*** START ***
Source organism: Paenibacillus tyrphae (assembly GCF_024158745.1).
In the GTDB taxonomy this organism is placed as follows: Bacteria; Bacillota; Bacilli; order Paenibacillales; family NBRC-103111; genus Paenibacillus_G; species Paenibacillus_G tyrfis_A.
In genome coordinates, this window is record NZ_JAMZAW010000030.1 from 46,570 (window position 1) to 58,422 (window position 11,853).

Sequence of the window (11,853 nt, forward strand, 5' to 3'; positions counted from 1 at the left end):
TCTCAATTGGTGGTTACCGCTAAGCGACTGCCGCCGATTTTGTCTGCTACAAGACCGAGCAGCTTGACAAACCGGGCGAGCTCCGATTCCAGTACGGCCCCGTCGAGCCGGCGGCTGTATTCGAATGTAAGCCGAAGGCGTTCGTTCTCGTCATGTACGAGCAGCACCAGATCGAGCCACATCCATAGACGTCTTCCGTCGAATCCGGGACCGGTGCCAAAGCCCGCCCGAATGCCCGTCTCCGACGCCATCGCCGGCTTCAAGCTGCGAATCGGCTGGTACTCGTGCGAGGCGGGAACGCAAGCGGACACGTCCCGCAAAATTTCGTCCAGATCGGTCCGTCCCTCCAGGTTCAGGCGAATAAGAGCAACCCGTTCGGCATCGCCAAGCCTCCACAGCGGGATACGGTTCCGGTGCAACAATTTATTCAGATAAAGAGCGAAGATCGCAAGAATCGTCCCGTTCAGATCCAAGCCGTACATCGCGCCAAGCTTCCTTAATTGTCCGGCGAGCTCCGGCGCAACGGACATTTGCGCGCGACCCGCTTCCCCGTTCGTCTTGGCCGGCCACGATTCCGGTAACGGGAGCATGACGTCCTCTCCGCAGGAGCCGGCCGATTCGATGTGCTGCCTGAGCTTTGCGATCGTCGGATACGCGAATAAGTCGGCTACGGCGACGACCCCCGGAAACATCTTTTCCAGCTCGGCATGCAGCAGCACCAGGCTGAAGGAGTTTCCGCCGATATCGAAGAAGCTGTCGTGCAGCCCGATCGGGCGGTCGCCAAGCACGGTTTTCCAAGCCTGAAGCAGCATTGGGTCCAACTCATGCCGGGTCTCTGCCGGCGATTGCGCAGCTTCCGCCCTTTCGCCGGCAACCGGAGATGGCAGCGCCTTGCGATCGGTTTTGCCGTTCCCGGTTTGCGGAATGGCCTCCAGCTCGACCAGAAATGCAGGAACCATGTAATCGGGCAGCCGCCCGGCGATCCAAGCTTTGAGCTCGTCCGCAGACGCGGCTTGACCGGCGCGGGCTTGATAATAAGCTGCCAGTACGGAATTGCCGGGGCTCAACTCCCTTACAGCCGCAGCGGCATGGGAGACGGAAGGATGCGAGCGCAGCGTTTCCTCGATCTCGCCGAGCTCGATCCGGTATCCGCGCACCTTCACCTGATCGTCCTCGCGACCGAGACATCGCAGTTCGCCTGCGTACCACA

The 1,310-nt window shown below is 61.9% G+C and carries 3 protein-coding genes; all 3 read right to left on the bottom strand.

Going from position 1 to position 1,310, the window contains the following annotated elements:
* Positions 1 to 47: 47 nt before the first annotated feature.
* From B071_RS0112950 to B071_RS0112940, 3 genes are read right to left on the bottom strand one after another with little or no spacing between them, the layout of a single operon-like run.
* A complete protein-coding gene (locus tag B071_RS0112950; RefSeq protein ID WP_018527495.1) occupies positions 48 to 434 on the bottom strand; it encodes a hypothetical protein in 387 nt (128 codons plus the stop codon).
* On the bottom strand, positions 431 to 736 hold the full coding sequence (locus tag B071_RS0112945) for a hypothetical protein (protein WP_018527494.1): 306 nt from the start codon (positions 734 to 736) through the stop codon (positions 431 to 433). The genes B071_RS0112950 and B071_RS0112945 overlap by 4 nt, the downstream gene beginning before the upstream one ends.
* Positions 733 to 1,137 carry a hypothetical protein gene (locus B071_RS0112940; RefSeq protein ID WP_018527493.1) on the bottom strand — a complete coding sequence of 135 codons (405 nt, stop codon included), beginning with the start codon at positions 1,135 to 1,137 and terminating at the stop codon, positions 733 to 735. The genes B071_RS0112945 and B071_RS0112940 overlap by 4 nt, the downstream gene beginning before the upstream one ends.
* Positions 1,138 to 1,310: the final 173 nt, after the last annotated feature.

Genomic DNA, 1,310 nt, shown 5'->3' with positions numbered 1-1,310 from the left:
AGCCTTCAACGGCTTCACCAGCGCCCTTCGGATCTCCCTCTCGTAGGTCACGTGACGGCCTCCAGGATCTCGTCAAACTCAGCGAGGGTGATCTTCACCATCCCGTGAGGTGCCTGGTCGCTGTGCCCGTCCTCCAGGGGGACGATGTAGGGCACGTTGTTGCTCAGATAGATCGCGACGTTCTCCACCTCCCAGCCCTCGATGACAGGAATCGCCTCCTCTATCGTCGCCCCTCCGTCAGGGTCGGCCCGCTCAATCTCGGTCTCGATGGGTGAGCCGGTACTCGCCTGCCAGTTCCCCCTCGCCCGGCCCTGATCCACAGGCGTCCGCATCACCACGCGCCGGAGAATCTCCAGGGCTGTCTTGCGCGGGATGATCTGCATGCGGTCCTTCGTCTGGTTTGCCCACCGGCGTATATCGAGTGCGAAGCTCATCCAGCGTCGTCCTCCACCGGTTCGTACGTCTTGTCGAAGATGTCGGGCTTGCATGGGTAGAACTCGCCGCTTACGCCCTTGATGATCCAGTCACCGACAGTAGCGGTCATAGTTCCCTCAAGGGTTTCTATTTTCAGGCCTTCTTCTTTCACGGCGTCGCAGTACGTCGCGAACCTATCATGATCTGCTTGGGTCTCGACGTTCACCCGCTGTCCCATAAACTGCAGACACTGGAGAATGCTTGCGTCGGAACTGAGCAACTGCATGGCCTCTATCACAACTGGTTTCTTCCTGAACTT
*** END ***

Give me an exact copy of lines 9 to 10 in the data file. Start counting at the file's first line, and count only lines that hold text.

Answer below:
* From B071_RS0112950 to B071_RS0112940, 3 genes are read right to left on the bottom strand one after another with little or no spacing between them, the layout of a single operon-like run.
* A complete protein-coding gene (locus tag B071_RS0112950; RefSeq protein ID WP_018527495.1) occupies positions 48 to 434 on the bottom strand; it encodes a hypothetical protein in 387 nt (128 codons plus the stop codon).